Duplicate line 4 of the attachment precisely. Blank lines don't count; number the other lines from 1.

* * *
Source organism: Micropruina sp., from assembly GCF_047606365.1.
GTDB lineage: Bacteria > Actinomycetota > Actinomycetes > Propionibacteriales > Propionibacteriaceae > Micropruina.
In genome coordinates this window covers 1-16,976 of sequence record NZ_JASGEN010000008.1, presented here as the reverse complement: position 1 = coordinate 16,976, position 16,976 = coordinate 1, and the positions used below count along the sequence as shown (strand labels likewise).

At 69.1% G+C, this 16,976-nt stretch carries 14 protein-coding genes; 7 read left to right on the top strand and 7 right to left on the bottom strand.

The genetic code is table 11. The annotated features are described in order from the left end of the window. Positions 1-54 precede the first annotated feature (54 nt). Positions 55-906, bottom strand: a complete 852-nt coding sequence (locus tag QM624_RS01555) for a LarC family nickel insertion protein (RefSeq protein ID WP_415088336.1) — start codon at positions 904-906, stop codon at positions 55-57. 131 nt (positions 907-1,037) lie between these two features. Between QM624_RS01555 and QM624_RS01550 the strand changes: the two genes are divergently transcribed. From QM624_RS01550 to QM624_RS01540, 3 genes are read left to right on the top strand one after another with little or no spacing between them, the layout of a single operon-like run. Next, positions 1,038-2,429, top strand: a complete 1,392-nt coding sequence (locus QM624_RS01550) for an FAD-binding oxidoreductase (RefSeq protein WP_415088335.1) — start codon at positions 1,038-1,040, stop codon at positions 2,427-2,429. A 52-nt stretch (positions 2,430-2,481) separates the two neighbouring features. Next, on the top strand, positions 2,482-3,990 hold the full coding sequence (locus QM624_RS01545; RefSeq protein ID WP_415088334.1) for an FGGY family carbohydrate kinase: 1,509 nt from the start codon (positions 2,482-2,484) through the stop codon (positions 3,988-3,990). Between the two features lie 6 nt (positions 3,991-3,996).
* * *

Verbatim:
At 69.1% G+C, this 16,976-nt stretch carries 14 protein-coding genes; 7 read left to right on the top strand and 7 right to left on the bottom strand.